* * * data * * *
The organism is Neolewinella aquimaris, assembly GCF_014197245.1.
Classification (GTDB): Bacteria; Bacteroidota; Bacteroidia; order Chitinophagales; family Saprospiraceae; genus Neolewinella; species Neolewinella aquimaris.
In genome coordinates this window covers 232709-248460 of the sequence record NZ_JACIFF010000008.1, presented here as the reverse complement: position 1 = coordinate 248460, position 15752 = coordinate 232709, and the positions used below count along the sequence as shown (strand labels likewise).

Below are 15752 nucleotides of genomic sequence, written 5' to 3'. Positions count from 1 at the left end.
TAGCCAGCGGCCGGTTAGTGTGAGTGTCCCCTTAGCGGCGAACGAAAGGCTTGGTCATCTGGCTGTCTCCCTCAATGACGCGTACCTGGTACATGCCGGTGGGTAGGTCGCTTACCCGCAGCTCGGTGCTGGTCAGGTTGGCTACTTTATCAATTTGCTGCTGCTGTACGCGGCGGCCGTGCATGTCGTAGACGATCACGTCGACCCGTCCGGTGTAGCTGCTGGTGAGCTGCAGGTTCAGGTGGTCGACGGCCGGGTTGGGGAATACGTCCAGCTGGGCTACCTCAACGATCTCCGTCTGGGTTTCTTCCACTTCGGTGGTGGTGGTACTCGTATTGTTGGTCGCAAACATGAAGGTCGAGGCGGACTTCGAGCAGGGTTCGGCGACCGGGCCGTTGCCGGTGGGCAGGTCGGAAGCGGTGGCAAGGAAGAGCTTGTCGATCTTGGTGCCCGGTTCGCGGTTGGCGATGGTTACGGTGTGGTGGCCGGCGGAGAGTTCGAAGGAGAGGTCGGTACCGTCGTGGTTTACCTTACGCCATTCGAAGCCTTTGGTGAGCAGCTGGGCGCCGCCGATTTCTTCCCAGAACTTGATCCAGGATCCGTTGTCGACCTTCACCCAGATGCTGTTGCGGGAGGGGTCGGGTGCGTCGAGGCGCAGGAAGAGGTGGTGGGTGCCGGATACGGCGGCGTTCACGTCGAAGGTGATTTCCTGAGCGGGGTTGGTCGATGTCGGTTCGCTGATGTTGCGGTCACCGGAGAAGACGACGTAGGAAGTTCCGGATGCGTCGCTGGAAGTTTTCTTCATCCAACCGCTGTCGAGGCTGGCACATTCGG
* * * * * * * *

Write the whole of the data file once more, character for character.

The organism is Neolewinella aquimaris, assembly GCF_014197245.1.
Classification (GTDB): Bacteria; Bacteroidota; Bacteroidia; order Chitinophagales; family Saprospiraceae; genus Neolewinella; species Neolewinella aquimaris.
In genome coordinates this window covers 232709-248460 of the sequence record NZ_JACIFF010000008.1, presented here as the reverse complement: position 1 = coordinate 248460, position 15752 = coordinate 232709, and the positions used below count along the sequence as shown (strand labels likewise).

Below are 15752 nucleotides of genomic sequence, written 5' to 3'. Positions count from 1 at the left end.
TAGCCAGCGGCCGGTTAGTGTGAGTGTCCCCTTAGCGGCGAACGAAAGGCTTGGTCATCTGGCTGTCTCCCTCAATGACGCGTACCTGGTACATGCCGGTGGGTAGGTCGCTTACCCGCAGCTCGGTGCTGGTCAGGTTGGCTACTTTATCAATTTGCTGCTGCTGTACGCGGCGGCCGTGCATGTCGTAGACGATCACGTCGACCCGTCCGGTGTAGCTGCTGGTGAGCTGCAGGTTCAGGTGGTCGACGGCCGGGTTGGGGAATACGTCCAGCTGGGCTACCTCAACGATCTCCGTCTGGGTTTCTTCCACTTCGGTGGTGGTGGTACTCGTATTGTTGGTCGCAAACATGAAGGTCGAGGCGGACTTCGAGCAGGGTTCGGCGACCGGGCCGTTGCCGGTGGGCAGGTCGGAAGCGGTGGCAAGGAAGAGCTTGTCGATCTTGGTGCCCGGTTCGCGGTTGGCGATGGTTACGGTGTGGTGGCCGGCGGAGAGTTCGAAGGAGAGGTCGGTACCGTCGTGGTTTACCTTACGCCATTCGAAGCCTTTGGTGAGCAGCTGGGCGCCGCCGATTTCTTCCCAGAACTTGATCCAGGATCCGTTGTCGACCTTCACCCAGATGCTGTTGCGGGAGGGGTCGGGTGCGTCGAGGCGCAGGAAGAGGTGGTGGGTGCCGGATACGGCGGCGTTCACGTCGAAGGTGATTTCCTGAGCGGGGTTGGTCGATGTCGGTTCGCTGATGTTGCGGTCACCGGAGAAGACGACGTAGGAAGTTCCGGATGCGTCGCTGGAAGTTTTCTTCATCCAACCGCTGTCGAGGCTGGCACATTCGG